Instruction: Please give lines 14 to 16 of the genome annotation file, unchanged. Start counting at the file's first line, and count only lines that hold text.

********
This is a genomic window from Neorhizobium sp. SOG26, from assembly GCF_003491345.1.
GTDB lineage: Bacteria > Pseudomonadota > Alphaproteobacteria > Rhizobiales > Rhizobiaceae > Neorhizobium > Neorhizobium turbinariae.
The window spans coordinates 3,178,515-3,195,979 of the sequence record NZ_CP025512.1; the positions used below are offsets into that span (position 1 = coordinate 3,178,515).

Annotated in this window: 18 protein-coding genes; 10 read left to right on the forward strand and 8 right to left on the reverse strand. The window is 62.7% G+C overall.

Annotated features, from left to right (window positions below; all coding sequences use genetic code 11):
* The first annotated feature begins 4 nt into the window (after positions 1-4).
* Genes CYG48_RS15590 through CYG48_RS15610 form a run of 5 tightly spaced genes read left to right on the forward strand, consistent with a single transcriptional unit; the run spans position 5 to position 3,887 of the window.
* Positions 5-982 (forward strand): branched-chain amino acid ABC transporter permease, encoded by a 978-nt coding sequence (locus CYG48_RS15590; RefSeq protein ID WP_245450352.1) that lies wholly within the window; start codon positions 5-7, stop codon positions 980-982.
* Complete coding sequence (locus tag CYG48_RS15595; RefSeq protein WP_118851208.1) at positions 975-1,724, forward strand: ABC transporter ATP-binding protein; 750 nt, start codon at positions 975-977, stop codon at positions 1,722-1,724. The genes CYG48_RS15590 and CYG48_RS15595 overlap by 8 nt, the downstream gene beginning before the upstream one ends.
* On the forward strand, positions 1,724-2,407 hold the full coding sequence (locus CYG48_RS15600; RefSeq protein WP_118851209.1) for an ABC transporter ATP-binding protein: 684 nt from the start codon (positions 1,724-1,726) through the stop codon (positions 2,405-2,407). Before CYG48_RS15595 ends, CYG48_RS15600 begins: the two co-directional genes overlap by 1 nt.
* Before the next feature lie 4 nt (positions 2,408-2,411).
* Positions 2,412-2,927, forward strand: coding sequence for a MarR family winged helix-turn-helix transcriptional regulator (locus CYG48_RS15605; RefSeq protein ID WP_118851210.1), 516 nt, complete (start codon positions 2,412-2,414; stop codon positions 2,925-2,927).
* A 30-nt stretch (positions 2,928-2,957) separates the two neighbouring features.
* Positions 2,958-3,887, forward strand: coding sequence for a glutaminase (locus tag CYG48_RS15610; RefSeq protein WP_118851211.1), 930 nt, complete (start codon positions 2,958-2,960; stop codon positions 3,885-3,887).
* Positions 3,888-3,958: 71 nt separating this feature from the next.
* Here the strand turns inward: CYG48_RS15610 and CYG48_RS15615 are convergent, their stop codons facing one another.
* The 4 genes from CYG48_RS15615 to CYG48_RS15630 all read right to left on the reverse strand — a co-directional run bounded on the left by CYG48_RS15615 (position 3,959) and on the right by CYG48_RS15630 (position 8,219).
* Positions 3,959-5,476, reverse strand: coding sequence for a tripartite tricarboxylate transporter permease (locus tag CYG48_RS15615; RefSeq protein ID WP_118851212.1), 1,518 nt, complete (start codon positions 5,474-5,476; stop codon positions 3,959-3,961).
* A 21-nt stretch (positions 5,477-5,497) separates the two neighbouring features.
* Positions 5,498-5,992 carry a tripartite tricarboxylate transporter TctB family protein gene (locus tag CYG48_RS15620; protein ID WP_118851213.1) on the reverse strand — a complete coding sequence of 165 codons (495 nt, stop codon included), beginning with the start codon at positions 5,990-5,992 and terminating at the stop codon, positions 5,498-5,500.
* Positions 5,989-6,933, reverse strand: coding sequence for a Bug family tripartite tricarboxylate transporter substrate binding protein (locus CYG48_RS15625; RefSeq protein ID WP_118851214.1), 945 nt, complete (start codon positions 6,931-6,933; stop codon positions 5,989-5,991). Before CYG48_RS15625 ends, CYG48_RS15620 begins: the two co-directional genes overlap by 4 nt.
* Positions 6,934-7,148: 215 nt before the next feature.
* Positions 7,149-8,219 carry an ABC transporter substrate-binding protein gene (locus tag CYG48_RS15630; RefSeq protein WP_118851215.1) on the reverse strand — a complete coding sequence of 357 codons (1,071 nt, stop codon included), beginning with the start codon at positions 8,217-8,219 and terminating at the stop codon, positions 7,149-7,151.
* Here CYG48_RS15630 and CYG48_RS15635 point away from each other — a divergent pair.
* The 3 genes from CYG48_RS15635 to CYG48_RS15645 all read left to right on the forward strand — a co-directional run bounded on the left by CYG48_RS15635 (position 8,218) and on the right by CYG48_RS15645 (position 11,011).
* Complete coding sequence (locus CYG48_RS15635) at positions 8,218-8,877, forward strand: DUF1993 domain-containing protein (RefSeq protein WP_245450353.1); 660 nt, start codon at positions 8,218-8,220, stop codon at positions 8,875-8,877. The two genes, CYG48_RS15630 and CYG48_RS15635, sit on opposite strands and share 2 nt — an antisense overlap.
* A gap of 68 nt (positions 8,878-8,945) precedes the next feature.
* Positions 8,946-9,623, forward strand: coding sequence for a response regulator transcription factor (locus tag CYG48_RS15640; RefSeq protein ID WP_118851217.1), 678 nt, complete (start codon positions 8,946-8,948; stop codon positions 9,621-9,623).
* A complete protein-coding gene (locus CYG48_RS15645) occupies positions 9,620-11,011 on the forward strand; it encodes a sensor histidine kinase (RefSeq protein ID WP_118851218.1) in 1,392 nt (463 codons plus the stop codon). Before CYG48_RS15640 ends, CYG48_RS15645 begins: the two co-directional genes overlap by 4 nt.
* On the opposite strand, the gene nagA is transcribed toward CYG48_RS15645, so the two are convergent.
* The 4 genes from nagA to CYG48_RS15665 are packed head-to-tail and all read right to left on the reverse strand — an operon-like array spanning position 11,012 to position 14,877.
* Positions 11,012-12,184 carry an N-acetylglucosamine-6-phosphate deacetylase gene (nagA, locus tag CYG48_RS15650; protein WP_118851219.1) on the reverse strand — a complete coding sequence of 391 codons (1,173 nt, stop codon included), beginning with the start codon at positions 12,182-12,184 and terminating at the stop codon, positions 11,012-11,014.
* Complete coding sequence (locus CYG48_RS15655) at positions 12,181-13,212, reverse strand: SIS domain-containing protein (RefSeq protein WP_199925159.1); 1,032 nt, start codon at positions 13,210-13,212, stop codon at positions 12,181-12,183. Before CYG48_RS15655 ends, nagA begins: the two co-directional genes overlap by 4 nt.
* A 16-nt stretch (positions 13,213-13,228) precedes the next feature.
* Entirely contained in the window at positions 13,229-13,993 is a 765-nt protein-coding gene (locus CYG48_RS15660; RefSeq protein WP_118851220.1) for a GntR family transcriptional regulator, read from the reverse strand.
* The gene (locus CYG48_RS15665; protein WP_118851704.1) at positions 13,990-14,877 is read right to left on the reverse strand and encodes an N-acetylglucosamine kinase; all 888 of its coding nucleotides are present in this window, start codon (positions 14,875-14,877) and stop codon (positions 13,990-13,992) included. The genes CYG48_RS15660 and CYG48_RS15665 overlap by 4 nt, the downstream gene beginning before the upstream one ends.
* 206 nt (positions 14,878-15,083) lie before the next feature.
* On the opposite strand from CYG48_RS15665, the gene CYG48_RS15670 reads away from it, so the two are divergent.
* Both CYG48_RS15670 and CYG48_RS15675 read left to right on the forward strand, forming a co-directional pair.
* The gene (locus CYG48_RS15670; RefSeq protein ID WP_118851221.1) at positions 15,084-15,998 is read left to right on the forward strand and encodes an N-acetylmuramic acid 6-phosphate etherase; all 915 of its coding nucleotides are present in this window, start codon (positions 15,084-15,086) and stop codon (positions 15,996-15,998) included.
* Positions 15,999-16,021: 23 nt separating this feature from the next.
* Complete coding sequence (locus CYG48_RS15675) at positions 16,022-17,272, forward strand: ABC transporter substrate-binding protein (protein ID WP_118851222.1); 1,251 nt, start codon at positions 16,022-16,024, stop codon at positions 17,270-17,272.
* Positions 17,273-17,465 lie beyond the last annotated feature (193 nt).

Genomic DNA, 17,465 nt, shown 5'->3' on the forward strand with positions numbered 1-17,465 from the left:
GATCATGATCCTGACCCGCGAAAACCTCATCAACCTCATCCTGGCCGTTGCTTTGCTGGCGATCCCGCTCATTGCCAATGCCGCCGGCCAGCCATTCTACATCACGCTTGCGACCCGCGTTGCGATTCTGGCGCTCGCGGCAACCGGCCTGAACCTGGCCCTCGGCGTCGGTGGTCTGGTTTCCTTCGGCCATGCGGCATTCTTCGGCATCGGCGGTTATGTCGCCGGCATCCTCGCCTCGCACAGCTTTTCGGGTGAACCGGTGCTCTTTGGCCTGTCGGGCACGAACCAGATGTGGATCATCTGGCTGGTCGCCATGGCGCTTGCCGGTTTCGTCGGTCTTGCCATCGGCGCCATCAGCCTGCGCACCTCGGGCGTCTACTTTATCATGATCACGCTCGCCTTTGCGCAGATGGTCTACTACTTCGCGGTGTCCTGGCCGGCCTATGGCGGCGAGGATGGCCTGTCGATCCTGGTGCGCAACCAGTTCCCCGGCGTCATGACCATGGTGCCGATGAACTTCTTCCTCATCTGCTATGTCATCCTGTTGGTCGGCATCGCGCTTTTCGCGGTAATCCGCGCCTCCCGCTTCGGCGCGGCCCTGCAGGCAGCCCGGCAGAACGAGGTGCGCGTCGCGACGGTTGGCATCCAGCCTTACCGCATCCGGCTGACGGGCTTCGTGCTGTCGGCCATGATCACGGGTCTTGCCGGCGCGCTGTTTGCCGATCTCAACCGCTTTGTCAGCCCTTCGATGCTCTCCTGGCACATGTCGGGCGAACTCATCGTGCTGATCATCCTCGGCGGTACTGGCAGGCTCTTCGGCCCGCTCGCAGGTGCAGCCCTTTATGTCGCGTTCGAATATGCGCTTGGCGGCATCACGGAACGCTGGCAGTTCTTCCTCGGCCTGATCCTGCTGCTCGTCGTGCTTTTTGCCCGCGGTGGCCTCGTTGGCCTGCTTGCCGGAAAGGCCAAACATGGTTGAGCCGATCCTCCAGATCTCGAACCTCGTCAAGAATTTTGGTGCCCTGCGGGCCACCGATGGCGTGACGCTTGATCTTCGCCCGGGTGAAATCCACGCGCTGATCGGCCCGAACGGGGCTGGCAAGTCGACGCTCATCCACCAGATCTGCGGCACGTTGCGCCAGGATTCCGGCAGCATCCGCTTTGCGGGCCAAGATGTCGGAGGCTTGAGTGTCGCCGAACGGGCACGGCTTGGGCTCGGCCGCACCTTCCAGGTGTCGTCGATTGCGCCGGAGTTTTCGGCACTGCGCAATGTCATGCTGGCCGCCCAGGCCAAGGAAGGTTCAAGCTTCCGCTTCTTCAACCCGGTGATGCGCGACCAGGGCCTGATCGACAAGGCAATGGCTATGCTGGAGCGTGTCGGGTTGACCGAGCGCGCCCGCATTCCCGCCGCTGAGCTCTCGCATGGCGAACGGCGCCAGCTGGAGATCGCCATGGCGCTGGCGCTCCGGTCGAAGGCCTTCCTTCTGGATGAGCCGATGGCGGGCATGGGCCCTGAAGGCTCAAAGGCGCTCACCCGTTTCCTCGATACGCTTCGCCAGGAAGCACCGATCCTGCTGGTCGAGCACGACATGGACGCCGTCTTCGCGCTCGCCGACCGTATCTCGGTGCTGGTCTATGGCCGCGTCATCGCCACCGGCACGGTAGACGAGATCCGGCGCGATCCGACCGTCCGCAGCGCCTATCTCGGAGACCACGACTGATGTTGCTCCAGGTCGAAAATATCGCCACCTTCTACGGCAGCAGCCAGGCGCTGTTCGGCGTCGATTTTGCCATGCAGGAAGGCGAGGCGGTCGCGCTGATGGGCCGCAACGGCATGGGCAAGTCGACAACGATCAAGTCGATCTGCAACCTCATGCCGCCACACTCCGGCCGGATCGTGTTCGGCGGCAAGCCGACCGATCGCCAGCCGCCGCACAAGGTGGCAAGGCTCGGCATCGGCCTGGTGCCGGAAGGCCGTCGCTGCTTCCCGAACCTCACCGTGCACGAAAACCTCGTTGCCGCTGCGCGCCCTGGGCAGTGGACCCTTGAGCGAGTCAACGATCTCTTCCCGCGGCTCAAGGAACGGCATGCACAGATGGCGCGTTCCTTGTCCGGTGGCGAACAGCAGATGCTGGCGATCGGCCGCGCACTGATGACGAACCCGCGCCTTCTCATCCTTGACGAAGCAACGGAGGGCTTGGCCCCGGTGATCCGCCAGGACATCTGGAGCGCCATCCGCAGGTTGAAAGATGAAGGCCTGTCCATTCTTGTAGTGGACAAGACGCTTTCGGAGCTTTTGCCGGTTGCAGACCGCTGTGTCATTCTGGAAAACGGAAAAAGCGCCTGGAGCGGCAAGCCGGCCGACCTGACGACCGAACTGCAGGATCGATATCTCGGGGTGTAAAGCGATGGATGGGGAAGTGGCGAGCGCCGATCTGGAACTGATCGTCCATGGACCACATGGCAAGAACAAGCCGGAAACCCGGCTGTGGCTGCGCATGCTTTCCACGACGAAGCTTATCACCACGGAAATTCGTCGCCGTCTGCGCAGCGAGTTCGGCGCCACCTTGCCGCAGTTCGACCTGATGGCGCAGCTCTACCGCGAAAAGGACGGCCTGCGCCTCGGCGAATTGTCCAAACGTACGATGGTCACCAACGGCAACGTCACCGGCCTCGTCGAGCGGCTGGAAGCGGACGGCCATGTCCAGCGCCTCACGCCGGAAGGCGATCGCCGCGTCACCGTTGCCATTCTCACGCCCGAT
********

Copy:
* Positions 2,958-3,887, forward strand: coding sequence for a glutaminase (locus tag CYG48_RS15610; RefSeq protein WP_118851211.1), 930 nt, complete (start codon positions 2,958-2,960; stop codon positions 3,885-3,887).
* Positions 3,888-3,958: 71 nt separating this feature from the next.
* Here the strand turns inward: CYG48_RS15610 and CYG48_RS15615 are convergent, their stop codons facing one another.